3 Blessed be the God and Father of our Lord Jesus Christ! According to his great mercy, he has caused us to be born again to a living hope through the resurrection of Jesus Christ from the dead, 4 to an inheritance that is imperishable, undefiled, and unfading, kept in heaven for you, 5 who by God’s power are being guarded through faith for a salvation ready to be revealed in the last time. 6 In this you rejoice, though now for a little while, if necessary, you have been grieved by various trials, 7 so that the tested genuineness of your faith—more precious than gold that perishes though it is tested by fire—may be found to result in praise and glory and honor at the revelation of Jesus Christ. 8 Though you have not seen him, you love him. Though you do not now see him, you believe in him and rejoice with joy that is inexpressible and filled with glory, 9 obtaining the outcome of your faith, the salvation of your souls. – 1 Peter 1:3-9 ESV
It is believed that Peter wrote this letter sometime around 64 A.D., and most likely while residing in Rome. This fisherman from the little village of Bethsaida, on the northern shore of the Sea Galilee, had come a long way. Three decades had passed since the death, resurrection, and ascension of Jesus. During that time, Peter had spent his life faithfully carrying out the commission Jesus had given to him and his fellow disciples. Immediately after the coming of the Holy Spirit, Peter had proven to be a powerful witness for the Gospel of Jesus Christ, preaching boldly to the Jewish pilgrims gathered in Jerusalem for the Feast of Pentecost.
“People of Israel, listen! God publicly endorsed Jesus the Nazarene by doing powerful miracles, wonders, and signs through him, as you well know. But God knew what would happen, and his prearranged plan was carried out when Jesus was betrayed. With the help of lawless Gentiles, you nailed him to a cross and killed him. But God released him from the horrors of death and raised him back to life, for death could not keep him in its grip.” – Acts 2:22-24 NLT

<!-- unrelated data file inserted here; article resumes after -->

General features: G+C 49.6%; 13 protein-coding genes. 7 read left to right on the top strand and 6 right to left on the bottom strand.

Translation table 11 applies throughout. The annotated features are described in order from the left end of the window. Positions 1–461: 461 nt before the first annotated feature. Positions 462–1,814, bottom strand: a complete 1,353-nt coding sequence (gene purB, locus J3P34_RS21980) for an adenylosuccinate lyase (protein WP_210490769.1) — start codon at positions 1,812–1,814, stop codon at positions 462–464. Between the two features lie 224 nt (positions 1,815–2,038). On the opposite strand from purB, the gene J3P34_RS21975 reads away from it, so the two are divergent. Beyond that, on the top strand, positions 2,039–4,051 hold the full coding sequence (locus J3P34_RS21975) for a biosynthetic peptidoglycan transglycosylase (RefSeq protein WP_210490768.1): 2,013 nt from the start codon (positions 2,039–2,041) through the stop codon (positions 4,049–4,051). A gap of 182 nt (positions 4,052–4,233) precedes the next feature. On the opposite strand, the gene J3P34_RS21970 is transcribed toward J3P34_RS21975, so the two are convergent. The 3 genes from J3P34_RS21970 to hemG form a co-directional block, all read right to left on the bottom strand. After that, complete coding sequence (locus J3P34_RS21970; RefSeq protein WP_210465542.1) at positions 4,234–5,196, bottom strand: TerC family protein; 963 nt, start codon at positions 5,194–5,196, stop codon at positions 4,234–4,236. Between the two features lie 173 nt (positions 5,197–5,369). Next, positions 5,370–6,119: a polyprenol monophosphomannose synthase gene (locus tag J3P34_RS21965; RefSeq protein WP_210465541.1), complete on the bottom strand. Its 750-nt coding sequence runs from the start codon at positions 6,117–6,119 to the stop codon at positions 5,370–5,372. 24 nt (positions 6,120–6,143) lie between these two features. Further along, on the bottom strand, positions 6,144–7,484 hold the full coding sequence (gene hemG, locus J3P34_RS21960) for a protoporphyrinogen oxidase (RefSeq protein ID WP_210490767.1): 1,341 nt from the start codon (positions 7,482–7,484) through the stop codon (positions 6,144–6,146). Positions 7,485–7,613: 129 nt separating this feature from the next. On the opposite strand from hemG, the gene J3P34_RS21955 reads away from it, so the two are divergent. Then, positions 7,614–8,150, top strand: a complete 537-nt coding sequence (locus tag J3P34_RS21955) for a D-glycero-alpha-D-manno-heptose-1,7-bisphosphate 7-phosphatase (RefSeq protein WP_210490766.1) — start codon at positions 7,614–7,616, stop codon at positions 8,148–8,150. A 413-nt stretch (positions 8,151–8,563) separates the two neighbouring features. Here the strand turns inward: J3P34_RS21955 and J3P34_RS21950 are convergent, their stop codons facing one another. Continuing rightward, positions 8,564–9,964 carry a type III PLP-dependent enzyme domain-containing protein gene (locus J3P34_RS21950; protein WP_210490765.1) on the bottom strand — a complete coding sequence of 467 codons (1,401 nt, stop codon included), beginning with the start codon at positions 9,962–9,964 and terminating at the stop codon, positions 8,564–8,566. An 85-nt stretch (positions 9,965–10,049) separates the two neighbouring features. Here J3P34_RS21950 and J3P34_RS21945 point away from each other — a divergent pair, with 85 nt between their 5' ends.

His message proved to be convicting and convincing, leading to the conversion and baptism of more than 3,000 individuals. Through the indwelling presence and power of the Holy Spirit, this man who had denied even knowing Jesus had been transformed into a bold and unapologetic messenger of the Kingdom of God. He would become one of the leading figures in the New Testament church, proclaiming the good news of Jesus Christ and His Kingdom throughout Jerusalem, Judea, Samaria, and the ends of the earth (Acts 1:8).
Yet, as he wrote this letter, Peter was nearing the end of his life and, according to the words of Jesus, his own martyrdom.
“I tell you the truth, when you were young, you were able to do as you liked; you dressed yourself and went wherever you wanted to go. But when you are old, you will stretch out your hands, and others will dress you and take you where you don’t want to go.” Jesus said this to let him know by what kind of death he would glorify God.” – John 21:18-196 NLT
According to the oral traditions of the early church fathers, Peter was put to death during the reign of Emperor Nero, and his manner of death was crucifixion. But it is believed that he chose to be crucified upside down, deeming himself unworthy to die in the same manner as His Lord and Savior. To his death, Peter remained a faithful follower of Jesus, dedicating his life to the proclaiming of the gospel but also to the ongoing edification of all those who came to faith in Christ. It was to that purpose he wrote this letter to the believers in Pontus, Galatia, Cappadocia, Asia, and Bithynia.
These people were living in difficult circumstances. They were most likely Gentiles who had converted to Christianity and were now suffering the unexpected consequences of their decision. Much to their surprise, the “good news” of Jesus Christ had produced some fairly bad outcomes. They were experiencing significant trials and persecution that had begun to produce doubt and despair. They were confused to find that their salvation had been accompanied by suffering. But Peter would remind them that “the same kinds of suffering are being experienced by your brotherhood throughout the world” (1 Peter 5:9 NLT).
So, as he opens up his letter, Peter attempts to refocus their attention on the core message of the gospel.
All praise to God, the Father of our Lord Jesus Christ. It is by his great mercy that we have been born again, because God raised Jesus Christ from the dead. Now we live with great expectation… – 1 Peter 1:3 NLT
Their problem was that they had taken their eye off of the prize. They had become obsessed with their current circumstances and had lost sight of the future hope that Jesus died to make possible. Jesus had died, not to give them their best life now, but to guarantee the hope of eternal life to come. His death and resurrection had made possible “a priceless inheritance—an inheritance that is kept in heaven for you, pure and undefiled, beyond the reach of change and decay” (1 Peter 1:4 NLT). That was to be their “great expectation.”